[b]  Gas Services – Rather than have an LPG tank installed on the site it is requested that the proposed development and the whole community is connected to the mains gas service.  Some residents have indicated that they are willing to contribute towards the cost.  SPG Para 2.1 “seeks to ensure that the development makes an appropriate contribution to the provision of infrastructure to meet the additional social, economic, physical and/or environmental infrastructure requirements arising from the development.”

[c]  Drainage – It is felt that the investigation into drainage of the site is flawed and that further investigations need to be undertaken to alleviate the risk of flooding on this site and further towards Ruthin [RD1 [xi] refers].  Please see appendix 1 attached relating to drainage.

3.4  Affordable Housing –  needs to be aligned to community demand.  Denbighshire County Council’s report on the housing market in the Llanfair D C area dated December 2016 refers.  This shows that the social housing waiting list is currently 24 [general needs] and 9 [sheltered accommodation].  Can commuted funds be used to increase the number of affordable homes on the site?  An assurance is also being sought that people with links to the area [especially young people] can have preference to affordable housing.

3.5  Natural Environment and Local Wildlife –  Not enough account has been taken of comments already submitted.  If specific habitat is needed for certain species based on evidence the developer will need to be reminded of this including balances required.  It is noted that the archaeological report indicates some Roman remains and that the County Council has suggested to the developer that a geological survey is carried out.  However it appears that there is no longer evidence to back this up and that this survey is now unnecessary.

3.6  Location of Open Space – The open space is out of the way and purely for the new development.  It would be better placed in the centre of the site, away from the A525 minimising the danger of children, for example, chasing stray balls onto the main road [RD1 [xii] refers].  Consideration should also be given to establishing a quiet area with seating on the plan.  The only piece of green area in the village at present is in front of Bron y Clwyd.  SPG Para 11.13 states “developers are encouraged to provide safe to use open space on site that caters for the needs of different users and age groups”.

I trust that these comments and recommendations will be taken into account when the application is being determined.

Yours sincerely

Eirwen Godden

Clerk to the Council    Encs 2             Copy to Sarah Stubbs, Senior Planning Officer


Appendix 1 Drainage Matters –  Planning Application  20/2016/1137  December 2016

The Community Council welcomes the changes made between the initial drainage design presented in the pre-planning consultations and that submitted with the full planning application.  The design presents a more realistic review of the feasibility for complying with Denbighshire policy with regard to avoidance of flood risk.

However, to ensure that a full design is undertaken with an understanding of the hydrology and arrangements for the development, it is recommended that further investigation be carried out to provide data to inform the design.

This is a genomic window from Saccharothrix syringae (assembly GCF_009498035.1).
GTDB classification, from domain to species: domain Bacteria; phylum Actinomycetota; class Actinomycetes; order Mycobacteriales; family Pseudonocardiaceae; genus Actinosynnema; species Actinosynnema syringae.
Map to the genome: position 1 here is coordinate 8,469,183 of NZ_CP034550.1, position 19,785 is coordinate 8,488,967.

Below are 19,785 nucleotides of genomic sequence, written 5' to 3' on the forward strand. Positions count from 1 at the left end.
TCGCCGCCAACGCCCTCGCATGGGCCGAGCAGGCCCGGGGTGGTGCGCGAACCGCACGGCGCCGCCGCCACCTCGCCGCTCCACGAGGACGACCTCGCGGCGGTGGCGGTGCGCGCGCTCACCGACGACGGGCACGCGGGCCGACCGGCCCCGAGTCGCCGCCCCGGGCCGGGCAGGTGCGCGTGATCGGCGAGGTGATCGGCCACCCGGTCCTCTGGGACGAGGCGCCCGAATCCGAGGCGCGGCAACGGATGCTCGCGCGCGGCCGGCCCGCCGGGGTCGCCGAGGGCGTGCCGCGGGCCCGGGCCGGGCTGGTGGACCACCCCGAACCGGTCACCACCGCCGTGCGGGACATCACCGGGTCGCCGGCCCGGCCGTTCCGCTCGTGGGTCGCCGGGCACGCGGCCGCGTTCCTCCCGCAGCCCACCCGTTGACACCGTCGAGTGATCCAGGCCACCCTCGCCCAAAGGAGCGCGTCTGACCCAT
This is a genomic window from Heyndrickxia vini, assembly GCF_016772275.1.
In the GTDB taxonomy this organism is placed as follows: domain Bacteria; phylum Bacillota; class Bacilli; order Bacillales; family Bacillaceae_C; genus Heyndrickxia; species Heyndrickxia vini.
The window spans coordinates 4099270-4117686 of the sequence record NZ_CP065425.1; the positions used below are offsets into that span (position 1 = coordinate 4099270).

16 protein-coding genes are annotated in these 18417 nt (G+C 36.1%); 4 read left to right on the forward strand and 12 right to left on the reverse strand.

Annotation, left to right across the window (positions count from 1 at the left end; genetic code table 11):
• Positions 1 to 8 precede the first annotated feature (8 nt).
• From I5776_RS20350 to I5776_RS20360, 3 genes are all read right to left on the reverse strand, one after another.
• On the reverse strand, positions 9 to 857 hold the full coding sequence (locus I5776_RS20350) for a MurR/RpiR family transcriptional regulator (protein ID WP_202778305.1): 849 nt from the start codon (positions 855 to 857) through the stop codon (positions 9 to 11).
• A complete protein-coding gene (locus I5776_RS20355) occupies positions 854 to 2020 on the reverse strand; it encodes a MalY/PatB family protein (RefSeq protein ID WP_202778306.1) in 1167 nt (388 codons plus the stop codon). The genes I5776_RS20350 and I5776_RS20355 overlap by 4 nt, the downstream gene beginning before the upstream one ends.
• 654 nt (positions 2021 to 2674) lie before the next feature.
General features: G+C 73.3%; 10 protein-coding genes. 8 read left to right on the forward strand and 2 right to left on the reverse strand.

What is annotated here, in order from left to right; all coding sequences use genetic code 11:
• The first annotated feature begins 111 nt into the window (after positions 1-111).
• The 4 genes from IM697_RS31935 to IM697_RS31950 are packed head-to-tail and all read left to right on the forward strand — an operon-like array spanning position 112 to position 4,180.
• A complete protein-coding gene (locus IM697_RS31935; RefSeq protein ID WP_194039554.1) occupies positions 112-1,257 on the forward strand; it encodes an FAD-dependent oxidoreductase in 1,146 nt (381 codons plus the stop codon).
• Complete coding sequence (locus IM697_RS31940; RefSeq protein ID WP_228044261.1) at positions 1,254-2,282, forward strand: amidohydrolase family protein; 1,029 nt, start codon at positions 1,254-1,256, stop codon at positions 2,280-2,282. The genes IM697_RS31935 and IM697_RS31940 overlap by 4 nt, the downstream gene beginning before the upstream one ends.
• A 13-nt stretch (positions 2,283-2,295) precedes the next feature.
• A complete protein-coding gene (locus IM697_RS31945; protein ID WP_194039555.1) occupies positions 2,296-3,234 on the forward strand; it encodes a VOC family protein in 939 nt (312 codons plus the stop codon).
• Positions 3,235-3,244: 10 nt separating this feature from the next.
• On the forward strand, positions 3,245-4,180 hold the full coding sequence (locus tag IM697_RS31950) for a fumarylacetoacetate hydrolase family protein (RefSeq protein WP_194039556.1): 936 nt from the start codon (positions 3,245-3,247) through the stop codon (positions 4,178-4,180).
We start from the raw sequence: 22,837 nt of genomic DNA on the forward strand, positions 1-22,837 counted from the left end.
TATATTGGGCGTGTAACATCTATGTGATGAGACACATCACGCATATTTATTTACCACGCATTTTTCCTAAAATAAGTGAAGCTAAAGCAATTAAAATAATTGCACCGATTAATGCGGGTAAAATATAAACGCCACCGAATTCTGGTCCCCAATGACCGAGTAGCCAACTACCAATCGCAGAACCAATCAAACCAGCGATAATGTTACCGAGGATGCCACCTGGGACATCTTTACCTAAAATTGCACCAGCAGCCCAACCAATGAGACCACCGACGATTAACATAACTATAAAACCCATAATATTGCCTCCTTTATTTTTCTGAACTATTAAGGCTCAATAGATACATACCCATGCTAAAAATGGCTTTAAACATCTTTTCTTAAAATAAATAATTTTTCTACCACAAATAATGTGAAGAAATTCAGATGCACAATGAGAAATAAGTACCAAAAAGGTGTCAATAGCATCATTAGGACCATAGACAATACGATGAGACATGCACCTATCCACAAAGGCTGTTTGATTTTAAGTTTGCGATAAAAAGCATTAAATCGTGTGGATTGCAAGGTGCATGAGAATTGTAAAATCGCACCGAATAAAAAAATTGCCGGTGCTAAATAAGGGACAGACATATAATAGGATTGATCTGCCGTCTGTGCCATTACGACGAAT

Whilst the site investigations and ground surveys indicate relatively impermeable conditions it is evident that the site attenuates flows either through retention or by soaking away of surface water.  It is recommended that a flow survey be carried out on the site and that flows into and leaving the site be monitored.  These would then be used in conjunction with rainfall data to ascertain the true pre-development run-off from the site which would be used to design the SuD.

It is further recommended that the surface drainage on the site be investigated using CCTV.  The length of drain between points B and F on the drainage strategy report prepared by Carter Jones is understood to have been constructed in relatively recent times.  This was previously an open ditch running along the hedge line.  The drain is understood to have been constructed using land tiles with no jointing and there may be connecting land tiles from the field into the drain.  Further, the condition of the drain should be ascertained and particularly whether there is ingress of soils or roots.  The developer proposes to divert a section of this pipeline to accommodate the housing layout and it should consider the need for rehabilitation of this section of drain to ensure that future need can be met.

From inspection at the site it is suspected that there is an element of foul flow entering the surface drain.  This could arise from illegal connection to the surface water system and although this may not be the developer’s responsibility it would be be advisable to work with Dwr Cymru to carry out a survey of the sewers and drains off the site using CCTV to identify any rehabilitation or reconnection that might be required.  The sections of drain between points E and B were recently replaced with ribbed plastic pipeline as there had been complaints from adjacent houses about odour from the drain, indicating the potential presence of foul flow.

In undertaking its design the SuD the developer would be advised to consider the operation and maintenance requirements to ensure that provision for desilting and for pump maintenance is included.

The developer should be encouraged to incorporate green infrastructure thinking into the design such as set out in the Scottish design guide “Green Infrastructure Design and Placemaking”  [ISBN: 978-1-78045-351-4] which is available on the Scottish Government website: